Interview

A conversation with Thomas McNeely, author of The Atlantic's June short story

The Atlantic's June short story


June 17, 1999

  Thomas McNeely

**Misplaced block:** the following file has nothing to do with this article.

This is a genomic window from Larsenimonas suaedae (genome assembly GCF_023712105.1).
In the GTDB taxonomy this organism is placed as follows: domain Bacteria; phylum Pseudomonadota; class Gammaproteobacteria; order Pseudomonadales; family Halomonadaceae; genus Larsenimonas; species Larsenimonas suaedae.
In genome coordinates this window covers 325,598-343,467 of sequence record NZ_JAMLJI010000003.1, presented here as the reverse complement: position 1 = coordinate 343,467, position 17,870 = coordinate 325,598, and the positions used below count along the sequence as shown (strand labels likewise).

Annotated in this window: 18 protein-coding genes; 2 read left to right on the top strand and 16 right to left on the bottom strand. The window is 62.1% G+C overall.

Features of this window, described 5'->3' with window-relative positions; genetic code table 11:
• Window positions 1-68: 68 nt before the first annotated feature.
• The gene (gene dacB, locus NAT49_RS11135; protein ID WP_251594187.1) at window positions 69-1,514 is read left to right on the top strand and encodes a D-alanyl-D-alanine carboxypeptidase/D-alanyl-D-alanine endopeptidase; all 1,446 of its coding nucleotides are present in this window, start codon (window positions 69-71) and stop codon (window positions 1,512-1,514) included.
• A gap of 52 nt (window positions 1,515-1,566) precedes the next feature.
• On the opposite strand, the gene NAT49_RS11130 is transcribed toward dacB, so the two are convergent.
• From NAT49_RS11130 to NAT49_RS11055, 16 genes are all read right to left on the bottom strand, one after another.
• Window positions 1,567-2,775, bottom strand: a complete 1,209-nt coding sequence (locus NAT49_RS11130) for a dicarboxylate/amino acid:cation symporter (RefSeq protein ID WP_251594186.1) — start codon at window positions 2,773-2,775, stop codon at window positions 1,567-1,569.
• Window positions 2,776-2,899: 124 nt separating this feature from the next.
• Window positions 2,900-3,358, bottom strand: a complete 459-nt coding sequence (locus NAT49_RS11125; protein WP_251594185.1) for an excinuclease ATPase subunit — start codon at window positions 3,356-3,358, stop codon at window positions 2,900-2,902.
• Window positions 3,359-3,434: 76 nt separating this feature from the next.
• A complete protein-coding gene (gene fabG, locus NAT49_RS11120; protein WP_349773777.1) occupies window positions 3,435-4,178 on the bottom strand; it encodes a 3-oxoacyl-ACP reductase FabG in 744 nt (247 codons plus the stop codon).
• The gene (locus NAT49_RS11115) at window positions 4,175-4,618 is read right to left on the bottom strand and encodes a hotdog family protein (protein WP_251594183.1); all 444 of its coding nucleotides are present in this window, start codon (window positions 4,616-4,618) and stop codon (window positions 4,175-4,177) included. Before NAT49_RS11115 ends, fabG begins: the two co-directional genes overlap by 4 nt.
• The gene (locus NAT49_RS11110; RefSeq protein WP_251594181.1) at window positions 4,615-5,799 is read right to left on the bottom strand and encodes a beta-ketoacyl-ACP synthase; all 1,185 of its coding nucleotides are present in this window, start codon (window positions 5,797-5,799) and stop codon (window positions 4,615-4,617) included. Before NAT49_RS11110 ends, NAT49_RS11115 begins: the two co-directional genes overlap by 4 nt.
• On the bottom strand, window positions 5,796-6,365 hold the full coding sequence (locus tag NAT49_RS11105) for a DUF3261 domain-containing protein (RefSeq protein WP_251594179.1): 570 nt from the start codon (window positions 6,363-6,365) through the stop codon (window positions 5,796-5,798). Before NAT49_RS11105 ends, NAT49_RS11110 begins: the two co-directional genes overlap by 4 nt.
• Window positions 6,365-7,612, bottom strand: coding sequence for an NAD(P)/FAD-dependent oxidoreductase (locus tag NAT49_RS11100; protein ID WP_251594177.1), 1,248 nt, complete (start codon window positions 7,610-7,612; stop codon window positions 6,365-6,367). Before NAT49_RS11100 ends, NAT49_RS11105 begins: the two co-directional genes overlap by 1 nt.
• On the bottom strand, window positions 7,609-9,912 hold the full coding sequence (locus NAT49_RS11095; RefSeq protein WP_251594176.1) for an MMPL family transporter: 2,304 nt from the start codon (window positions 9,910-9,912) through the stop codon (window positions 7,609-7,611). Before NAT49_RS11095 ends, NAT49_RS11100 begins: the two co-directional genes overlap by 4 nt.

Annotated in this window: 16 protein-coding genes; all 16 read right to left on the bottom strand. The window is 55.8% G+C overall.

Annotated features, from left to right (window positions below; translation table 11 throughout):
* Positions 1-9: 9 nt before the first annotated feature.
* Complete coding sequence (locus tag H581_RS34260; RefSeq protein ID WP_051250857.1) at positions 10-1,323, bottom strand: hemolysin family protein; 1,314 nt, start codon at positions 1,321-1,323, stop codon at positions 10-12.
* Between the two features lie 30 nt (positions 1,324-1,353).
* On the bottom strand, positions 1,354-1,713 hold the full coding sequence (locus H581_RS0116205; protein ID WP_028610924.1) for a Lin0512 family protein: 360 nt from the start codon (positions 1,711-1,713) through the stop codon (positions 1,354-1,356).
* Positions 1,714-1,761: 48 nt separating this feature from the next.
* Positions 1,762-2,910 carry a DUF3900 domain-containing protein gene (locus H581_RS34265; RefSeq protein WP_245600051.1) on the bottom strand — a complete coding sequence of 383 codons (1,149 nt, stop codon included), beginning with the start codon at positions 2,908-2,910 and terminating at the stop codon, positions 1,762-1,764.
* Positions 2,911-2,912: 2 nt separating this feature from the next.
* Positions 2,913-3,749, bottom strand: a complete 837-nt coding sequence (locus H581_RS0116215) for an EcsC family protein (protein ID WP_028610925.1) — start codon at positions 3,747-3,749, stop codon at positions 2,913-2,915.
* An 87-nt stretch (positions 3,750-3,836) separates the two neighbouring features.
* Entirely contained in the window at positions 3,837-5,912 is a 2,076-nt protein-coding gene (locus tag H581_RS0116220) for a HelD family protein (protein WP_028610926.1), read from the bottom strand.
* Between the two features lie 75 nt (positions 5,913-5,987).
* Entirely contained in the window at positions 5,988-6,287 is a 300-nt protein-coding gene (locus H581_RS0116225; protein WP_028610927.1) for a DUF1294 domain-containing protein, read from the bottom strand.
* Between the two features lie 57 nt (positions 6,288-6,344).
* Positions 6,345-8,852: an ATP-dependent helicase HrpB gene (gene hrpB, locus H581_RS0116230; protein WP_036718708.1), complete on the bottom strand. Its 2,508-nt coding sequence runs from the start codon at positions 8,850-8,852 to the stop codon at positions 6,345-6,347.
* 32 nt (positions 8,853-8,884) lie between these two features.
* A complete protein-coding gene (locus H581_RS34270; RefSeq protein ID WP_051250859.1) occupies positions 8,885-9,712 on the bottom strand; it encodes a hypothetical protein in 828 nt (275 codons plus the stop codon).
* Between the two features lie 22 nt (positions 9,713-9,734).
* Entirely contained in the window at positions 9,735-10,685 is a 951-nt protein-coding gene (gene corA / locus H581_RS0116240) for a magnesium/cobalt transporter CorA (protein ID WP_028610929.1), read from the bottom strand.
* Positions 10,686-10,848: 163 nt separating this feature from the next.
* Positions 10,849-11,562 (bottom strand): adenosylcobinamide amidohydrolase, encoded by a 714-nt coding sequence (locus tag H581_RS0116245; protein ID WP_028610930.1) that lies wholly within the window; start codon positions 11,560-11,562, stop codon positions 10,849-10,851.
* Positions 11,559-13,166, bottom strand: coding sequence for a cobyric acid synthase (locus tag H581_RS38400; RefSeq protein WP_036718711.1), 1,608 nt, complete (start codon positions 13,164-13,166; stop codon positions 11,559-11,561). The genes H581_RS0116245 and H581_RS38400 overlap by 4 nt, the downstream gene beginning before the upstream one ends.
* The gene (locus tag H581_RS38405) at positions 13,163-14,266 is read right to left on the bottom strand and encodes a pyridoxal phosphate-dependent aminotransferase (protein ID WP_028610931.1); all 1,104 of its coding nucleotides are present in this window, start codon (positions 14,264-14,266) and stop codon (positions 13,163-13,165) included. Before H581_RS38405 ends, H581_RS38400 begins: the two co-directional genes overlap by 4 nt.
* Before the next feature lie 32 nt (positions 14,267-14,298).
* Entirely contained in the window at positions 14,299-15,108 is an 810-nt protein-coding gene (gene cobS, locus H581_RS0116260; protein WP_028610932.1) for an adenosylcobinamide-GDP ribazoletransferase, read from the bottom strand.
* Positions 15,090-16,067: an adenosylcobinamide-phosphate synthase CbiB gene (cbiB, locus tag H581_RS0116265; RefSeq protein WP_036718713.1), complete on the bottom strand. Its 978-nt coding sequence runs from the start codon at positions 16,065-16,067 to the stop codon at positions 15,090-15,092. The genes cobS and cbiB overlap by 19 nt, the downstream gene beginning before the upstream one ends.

"Sheep," the short story in this month's Atlantic, is Thomas McNeely's first publication. He found the material for the story -- about Lloyd, a shepherd arrested for serial murder -- while working at a nonprofit legal resource center in Texas, assisting lawyers with habeas corpus appeals of death-row defendants. As the lawyers often had to build a case without much time before a client's execution date (McNeely's first major case, in fact, went through the entire federal court system in thirty-nine hours), the job provided an extreme sort of stress. McNeely's colleagues each dealt with the psychological and ethical stress in their own ways: some went to the executions, some avoided them. McNeely's response was to synthesize the information -- or, in his own words, "to amalgamate the different voices of actual death-row inmates that I had heard into something fictional, something that could carry a narrative." After reading "Sheep," one might say that McNeely has heeded the advice of Henry James, who advised writers to "be one of those upon whom nothing is lost."


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